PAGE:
Sharpening Stones

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Forum topic by woodworksbyjohn posted 01-10-2016 01:25 AM 881 views 0 times favorited 7 replies Add to Favorites Watch
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84 posts in 2116 days

01-10-2016 01:25 AM

Topic tags/keywords: carving gouges sharpening diamond stones ceramic stones

I know this is a topic that comes up over and over but at the risk of irritating folks I’m going to open it up again! I’m getting more involved with carving lately. For my furniture work chisels and planes I use water stones. Carving gouges tend to really mess up the water stones so am using some very old oil stones with acceptable results except for the mess! Currently away from my shop for 6 months so need a better solution. Mary May uses diamond stones and they seem to be the way I too should go. Would really like some opinions from other users regarding preferred brands and grits/mesh/ or whatever grading system applies. Mostly want to maintain and polish the edges prior to stropping. If there was any major damage or chip (heaven forbid!) I’d go to the coarser oil stones first. Mary May’s video mentioned an 8000 and 12000 diamond stone but haven’t come across any sized that way. Or is ceramic better than diamond??
Appreciate your responses and opinions—John

-- John Visit my Blog:

7 replies so far

View FancyShoes's profile


504 posts in 789 days

#1 posted 01-10-2016 01:49 AM

Im not sure about the quality of stone, especially oil vs water, or material they are made from,

I wish I could help, I want to ask if you have tried the wet sandpaper on a piece of glass or granite flate stone. Maybe you can have some better results.

There are some great youtube videos of people showing how to do that.

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David Taylor

326 posts in 511 days

#2 posted 01-10-2016 02:53 AM

You might have heard wrong there. According to, Mary states “I tend to use the DMT stones – 1200 (very fine) and 8000 (very very fine). Arkansas stones are good. I have had the opportunity to use a Shapton stone too and was very impressed with them (on my Christmas list).”

These are also the stones she sells on her site, at

If you keep your gouges stropped, you should rarely need to take them to a stone, unless, of course, if you’re carving something very hard, or carving full time.

-- Learn Relentlessly

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84 posts in 2116 days

#3 posted 01-10-2016 03:01 AM

Thanks David for clarifying the stones and that she sells them on site. I still have a Christmas gift card so….... In the past I’ve used a paper wheel and notice that, as I feared, my edges are slightly rounded over. After doing two gouges on my old oil stones and seeing the difference feel it’s time to invest in the stones and do it her way. Then, agree with you stropping should be all that’s needed unless of an accident. Again—Thanks!

Fancy Shoes, I’m not a fan of the sandpaper/glass method. Tends to get pricey over the long run but do use the glass and wet/dry paper to flatten my water stones. Appreciate your response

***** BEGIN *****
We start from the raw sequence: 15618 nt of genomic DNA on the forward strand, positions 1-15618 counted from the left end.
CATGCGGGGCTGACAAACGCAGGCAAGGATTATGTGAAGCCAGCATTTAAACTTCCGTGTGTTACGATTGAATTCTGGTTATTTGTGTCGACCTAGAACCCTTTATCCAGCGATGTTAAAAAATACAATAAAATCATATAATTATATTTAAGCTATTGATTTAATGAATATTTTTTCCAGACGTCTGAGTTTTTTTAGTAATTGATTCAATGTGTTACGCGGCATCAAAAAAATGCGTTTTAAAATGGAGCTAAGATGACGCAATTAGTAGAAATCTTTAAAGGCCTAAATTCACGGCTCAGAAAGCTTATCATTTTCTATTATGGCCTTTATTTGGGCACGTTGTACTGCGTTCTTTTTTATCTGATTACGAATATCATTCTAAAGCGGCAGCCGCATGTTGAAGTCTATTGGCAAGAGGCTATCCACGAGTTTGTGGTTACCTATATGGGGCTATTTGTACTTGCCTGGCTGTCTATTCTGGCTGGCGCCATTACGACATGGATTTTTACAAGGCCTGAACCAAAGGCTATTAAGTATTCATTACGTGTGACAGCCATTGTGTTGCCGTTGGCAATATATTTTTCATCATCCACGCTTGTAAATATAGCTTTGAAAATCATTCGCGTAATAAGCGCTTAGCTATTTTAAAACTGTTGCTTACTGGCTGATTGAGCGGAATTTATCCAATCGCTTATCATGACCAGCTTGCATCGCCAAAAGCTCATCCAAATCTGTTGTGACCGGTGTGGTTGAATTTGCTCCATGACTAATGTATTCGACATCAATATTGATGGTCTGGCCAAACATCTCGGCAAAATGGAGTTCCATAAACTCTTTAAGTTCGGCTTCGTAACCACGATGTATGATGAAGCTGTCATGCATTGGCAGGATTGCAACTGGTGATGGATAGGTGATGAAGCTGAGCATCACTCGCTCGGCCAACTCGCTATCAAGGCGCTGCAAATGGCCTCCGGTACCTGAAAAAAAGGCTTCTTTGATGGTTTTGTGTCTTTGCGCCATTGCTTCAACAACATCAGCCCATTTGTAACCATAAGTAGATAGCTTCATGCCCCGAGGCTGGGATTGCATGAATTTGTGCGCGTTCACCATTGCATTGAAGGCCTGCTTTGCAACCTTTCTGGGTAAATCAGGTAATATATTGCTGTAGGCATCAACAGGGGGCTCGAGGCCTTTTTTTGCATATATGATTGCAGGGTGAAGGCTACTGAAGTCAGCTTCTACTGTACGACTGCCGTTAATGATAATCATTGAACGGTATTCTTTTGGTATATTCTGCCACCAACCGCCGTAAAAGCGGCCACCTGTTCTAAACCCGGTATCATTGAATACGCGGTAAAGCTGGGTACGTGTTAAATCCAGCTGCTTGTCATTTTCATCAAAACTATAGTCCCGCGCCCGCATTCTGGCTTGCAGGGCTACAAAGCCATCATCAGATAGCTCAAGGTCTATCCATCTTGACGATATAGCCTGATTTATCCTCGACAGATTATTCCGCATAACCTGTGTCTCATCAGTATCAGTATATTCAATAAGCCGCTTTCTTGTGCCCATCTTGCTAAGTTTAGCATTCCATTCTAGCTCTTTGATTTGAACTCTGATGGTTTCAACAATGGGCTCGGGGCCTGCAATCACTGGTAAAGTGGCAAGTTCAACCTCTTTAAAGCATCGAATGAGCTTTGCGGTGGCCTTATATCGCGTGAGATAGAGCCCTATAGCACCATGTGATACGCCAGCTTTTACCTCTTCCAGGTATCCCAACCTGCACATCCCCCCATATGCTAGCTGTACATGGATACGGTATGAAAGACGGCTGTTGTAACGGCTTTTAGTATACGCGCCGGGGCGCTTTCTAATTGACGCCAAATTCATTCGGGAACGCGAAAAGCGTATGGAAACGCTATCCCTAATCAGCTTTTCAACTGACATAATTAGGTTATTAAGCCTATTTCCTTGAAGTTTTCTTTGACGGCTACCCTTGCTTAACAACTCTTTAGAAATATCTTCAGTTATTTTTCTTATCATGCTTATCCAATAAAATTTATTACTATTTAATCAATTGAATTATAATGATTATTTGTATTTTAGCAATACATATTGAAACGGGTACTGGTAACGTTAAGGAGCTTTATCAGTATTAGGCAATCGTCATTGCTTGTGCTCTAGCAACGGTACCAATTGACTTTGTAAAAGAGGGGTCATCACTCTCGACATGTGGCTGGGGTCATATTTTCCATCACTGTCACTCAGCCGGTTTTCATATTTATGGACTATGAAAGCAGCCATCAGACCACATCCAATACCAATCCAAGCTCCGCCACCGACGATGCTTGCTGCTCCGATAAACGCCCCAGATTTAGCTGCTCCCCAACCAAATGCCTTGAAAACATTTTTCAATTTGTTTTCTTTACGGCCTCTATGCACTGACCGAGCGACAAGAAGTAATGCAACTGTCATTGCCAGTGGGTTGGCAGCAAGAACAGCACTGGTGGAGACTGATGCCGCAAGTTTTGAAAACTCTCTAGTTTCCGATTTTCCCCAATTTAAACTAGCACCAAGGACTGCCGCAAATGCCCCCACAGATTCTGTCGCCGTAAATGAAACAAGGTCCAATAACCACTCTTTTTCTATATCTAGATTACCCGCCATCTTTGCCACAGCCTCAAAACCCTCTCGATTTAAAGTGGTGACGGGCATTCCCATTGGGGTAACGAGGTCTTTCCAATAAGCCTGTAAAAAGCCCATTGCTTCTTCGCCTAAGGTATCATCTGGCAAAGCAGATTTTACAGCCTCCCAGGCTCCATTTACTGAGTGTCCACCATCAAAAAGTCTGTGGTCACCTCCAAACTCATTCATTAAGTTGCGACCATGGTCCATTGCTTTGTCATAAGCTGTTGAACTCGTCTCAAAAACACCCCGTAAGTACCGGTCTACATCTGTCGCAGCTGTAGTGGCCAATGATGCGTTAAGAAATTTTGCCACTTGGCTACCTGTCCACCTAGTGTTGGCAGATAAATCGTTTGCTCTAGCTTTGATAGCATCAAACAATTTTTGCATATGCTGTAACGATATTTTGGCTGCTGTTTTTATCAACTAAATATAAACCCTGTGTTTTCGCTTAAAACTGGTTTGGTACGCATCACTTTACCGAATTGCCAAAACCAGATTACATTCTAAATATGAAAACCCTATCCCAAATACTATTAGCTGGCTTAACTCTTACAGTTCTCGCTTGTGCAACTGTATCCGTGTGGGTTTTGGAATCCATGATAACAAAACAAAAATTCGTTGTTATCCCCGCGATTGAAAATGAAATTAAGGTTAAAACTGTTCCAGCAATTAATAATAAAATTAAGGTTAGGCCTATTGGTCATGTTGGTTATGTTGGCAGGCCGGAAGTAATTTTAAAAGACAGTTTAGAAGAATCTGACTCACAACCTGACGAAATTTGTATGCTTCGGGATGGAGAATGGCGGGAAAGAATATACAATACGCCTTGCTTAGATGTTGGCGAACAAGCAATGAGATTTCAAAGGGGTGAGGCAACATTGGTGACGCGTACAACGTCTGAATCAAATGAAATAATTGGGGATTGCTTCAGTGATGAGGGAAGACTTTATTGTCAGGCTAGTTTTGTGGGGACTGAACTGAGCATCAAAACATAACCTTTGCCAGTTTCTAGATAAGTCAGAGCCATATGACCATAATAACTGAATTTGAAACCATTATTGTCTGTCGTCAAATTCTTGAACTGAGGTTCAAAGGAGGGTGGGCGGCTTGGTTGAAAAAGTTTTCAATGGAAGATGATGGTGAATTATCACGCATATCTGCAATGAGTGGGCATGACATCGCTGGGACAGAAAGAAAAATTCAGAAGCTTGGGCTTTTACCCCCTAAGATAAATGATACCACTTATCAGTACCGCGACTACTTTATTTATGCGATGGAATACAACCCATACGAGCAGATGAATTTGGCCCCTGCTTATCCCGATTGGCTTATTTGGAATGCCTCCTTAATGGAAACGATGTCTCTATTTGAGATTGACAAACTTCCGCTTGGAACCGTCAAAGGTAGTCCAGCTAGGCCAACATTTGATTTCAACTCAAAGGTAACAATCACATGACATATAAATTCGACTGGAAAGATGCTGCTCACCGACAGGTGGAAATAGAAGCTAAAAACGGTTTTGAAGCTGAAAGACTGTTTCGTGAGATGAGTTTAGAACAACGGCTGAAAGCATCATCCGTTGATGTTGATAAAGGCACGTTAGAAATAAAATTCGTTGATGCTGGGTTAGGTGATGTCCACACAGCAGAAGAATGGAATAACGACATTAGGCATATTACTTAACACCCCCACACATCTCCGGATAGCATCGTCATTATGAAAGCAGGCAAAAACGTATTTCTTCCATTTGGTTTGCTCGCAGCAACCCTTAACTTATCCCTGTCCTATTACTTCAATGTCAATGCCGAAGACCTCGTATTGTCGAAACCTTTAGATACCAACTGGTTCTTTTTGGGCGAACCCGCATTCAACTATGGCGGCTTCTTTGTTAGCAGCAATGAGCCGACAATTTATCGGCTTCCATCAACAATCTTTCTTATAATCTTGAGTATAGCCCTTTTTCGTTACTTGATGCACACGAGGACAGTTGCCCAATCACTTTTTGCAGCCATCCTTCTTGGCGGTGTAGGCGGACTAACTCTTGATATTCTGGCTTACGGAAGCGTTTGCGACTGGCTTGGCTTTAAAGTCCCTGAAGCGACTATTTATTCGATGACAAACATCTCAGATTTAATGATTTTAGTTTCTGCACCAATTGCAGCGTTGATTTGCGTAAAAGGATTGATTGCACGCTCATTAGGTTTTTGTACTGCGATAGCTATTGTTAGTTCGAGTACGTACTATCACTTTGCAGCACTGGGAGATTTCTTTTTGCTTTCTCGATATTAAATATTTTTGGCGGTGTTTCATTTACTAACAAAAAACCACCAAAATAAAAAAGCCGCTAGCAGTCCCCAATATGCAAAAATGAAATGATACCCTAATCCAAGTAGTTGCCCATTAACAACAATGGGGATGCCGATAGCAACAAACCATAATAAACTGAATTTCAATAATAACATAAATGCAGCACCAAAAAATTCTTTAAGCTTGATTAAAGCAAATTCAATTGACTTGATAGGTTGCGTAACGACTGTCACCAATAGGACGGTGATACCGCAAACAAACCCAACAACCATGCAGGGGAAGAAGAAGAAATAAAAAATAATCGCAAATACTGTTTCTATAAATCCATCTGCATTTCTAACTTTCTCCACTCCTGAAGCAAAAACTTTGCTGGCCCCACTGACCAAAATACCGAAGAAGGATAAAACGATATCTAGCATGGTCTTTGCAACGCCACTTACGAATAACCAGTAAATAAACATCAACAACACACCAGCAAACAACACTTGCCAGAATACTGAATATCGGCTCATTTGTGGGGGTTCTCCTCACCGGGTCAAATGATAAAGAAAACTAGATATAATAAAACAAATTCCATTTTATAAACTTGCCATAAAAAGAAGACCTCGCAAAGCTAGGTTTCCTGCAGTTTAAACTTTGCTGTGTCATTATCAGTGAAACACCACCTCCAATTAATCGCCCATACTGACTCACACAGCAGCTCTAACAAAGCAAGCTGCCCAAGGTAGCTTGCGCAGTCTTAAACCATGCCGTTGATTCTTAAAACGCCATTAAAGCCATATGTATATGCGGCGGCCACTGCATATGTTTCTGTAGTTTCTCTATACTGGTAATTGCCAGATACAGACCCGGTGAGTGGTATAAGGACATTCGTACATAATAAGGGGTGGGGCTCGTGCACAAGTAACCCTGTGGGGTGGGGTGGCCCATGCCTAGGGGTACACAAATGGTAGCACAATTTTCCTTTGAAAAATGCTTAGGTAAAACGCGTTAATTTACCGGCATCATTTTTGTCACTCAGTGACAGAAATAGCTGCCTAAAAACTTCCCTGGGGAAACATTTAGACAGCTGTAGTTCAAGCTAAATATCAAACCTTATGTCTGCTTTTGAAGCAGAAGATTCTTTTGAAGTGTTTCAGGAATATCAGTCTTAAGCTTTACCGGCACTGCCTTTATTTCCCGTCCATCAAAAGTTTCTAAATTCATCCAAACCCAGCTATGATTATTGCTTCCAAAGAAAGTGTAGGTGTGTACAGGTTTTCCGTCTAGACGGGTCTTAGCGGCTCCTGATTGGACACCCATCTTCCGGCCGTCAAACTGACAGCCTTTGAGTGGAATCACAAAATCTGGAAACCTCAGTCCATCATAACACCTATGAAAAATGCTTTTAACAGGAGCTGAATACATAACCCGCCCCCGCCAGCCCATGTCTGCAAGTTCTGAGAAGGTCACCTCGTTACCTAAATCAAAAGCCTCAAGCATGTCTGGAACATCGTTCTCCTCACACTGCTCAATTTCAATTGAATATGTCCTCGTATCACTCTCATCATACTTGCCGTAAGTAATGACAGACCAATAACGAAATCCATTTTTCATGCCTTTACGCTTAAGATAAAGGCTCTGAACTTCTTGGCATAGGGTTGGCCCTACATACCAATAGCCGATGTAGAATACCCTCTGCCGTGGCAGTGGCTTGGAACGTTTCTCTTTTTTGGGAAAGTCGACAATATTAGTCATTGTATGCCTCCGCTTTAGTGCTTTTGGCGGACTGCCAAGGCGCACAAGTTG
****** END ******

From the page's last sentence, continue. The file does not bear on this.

-- John Visit my Blog:

View HapHazzard's profile


92 posts in 292 days

#4 posted 01-10-2016 05:34 AM

I love the DMT continuous diamond bench stones. They’re expensive, but very durable if properly cared for. You can use them with water or dry. Oil is a big no-no.

-- Unix programmers never die; they just > /dev/null

View Planeman40's profile


792 posts in 2185 days

#5 posted 01-10-2016 04:56 PM

I have many sharpening stones of all types that I have tried over the years and what I keep coming back to are diamond “stones” for coarse work and Arkansas stones for fine work, finishing with stropping with leather strops. I don’t stop until the edge will easily shave the hair off my forearm. Arkansas stones are so hard and fine they don’t soak up oil. Oil just sits on the surface and can be easily wiped off when finished. Also, be sure to use a light oil like “3-in-1” oil. For carving tools use Arkansas slip and files


-- Always remember: It is a mathematical certainty that half the people in this country are below average in intelligence!

View rales's profile


1 post in 880 days

#6 posted 01-12-2016 06:17 PM

For me, diamond stones and ceramics are the way to go – a lot less mess than oil stones. I love my DMT Dia-Sharps and always will but recently I came across the Ultra Diamond Stones at and bought the 3 stone kit (300, 600 1200) for $43 – about the same price for 1 DMT stone! They come with a lifetime warranty… hard to pass up and I’ve been very pleasantly surprised! One thing to remember about all diamond stones – they cut very aggressively when new and mellow out quickly… still work but at a finer grit level. For a final pre-polish/honing I use a Smiths ceramic stone… find them on ebay for about $5 – they work great and you can’t beat the price! About the same grit as a medium Spyderco ceramic. Final stropping on a demin strop with green chromium oxide.

View natdobs's profile


8 posts in 247 days

#7 posted 02-24-2016 10:19 PM

Definitely diamond stones. Usually goes great with my tools and I found them through this guide here:

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